Category: About the Lodge
The scenery around Bow Lake is undeniably decadent! The combination of glacial silt and water makes Bow Lake a colour of blue that is truly unique. Enveloped by mountain peaks, the surrounding area offers a great deal of outdoor activity. Some of the most popular winter activities include: backcountry skiing (telemark, touring and cross-country), ice climbing, snowshoeing and simply taking in the scenery. In the summer, visitors enjoy hiking an abundance of trails, climbing, canoeing, kayaking, fishing, painting, picnicking, mountain biking, and photography as well as relaxing and enjoying the beauty of the Lodge and its surrounding spectacular view.
Num-Ti-Jah Lodge is a very special place. All of our staff is extremely friendly and efficient. Many perceive the atmosphere of Num-Ti-Jah to be ‘cottage style’ as it is not uncommon for our guests to feel like they are part of our family. At 6,500 feet, we are constantly reminded that Mother Nature is in charge. With no televisions or telephones in the rooms, we encourage all guests to enjoy the main floor of the Lodge as well as our natural surroundings. One thing unique to this area and the Lodge itself is Mount Jimmy Simpson. In 1974, shortly after Jimmy Sr. passed away, the 9,700-foot peak overlooking the Lodge and the lake was named after Jimmy Simpson to honor the man who became a legend in his own time.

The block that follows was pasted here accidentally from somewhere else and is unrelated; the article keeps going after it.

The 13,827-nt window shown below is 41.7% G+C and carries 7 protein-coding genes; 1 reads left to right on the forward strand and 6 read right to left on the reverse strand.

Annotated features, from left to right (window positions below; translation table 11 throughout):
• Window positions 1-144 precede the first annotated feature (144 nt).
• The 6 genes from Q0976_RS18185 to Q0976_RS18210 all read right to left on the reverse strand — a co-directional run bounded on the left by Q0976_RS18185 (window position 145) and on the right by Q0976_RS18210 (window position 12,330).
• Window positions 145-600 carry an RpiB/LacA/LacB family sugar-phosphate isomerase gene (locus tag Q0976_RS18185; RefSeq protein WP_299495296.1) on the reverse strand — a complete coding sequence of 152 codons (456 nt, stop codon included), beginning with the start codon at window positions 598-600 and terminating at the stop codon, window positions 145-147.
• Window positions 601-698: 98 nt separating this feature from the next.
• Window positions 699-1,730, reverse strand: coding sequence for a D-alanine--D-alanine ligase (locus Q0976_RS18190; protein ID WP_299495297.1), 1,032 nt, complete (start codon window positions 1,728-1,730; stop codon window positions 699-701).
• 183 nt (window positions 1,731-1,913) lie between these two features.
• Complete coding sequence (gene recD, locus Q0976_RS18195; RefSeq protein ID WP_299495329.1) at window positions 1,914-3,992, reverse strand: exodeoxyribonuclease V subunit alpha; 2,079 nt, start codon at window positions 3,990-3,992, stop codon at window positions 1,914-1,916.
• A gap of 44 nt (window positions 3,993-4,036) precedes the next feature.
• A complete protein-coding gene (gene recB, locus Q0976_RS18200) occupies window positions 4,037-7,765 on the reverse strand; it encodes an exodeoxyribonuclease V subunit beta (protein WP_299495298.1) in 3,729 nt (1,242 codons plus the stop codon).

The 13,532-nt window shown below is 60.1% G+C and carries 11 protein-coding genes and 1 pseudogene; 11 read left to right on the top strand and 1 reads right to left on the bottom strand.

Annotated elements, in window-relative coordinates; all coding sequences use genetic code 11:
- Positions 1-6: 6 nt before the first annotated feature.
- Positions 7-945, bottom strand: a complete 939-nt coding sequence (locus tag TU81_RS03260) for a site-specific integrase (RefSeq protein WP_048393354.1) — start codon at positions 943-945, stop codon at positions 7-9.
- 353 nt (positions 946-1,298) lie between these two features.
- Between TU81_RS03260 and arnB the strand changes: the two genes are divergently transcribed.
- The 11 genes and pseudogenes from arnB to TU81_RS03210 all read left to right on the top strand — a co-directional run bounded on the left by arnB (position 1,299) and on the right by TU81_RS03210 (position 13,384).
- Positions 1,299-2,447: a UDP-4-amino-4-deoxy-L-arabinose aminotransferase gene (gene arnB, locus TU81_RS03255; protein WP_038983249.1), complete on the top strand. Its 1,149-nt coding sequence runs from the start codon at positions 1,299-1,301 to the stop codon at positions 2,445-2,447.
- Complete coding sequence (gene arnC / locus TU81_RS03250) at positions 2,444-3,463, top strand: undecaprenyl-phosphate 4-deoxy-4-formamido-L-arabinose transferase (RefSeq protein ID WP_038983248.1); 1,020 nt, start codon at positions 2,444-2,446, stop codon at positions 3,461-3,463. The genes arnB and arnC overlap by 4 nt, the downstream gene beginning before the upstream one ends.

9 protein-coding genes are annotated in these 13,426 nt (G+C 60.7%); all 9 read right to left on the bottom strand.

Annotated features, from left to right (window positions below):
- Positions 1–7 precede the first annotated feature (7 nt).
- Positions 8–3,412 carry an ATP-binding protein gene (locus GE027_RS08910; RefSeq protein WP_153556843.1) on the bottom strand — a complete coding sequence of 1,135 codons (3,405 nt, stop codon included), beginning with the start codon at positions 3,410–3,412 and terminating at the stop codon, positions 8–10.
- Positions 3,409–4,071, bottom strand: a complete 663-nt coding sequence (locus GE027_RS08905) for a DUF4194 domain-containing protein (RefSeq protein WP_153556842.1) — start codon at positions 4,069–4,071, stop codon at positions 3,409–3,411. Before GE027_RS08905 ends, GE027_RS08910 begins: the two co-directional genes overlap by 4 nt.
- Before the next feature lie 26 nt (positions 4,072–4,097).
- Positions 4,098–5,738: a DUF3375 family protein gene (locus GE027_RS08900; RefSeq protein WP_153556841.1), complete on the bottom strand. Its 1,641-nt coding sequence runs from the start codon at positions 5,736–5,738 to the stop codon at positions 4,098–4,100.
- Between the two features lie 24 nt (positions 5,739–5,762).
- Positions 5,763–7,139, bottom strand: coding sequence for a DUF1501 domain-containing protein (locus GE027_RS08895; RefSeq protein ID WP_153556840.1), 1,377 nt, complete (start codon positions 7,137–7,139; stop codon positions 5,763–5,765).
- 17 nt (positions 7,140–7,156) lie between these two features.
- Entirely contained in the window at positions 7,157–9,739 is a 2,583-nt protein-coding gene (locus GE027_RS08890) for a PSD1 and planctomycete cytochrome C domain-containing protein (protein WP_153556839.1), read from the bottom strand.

“The small octagonal log cabin sits on a slight rise on the edge of Bow Lake. One hundred yards from the splendid Num-Ti-Jah Lodge, it usually goes unnoticed. The red shingles curl on the pyramid roof and a few windows of the enclosed verandah are cracked. But out of those panes unfolds one of the great views of the Canadian Rockies. A creek trickles through the willow flats and under a footbridge, behind it the indigo blue of Bow Lake pours like spilled paint to an alpine skirt of evergreen. Crowfoot Mountain and tilting Saint Nicholas are to the southwest, and Portal Peak and Mount Thompson to the west. Saddled in the middle is the receding Bow Glacier, its falls dropping over limestone tiers to a landscape cut and crumbled by creeping ice.”
---------- Christine Barnes, Great Lodges of the Canadian Rockies.
Looking out across the lake you will see Crowfoot Mountain standing 3,050 m (10,000 ft). To the right of Crowfoot Mountain is Bow Glacier. Bow Glacier feeds Bow Falls, which flows into Bow Lake and into the famous Bow River. The Bow River flows down through Lake Louise, Banff and Calgary before joining the South Saskatchewan River, which eventually runs into Hudson’s Bay.
Across the highway from the Lodge are Cirque Peak and a hiking trail to Helen Lake. There are also many hiking trails around the Lodge. A well-beaten path around Bow Lake to Bow Glacier Falls is a popular trail with visitors and staff alike. The lake is glacial-fed, therefore very cold year round.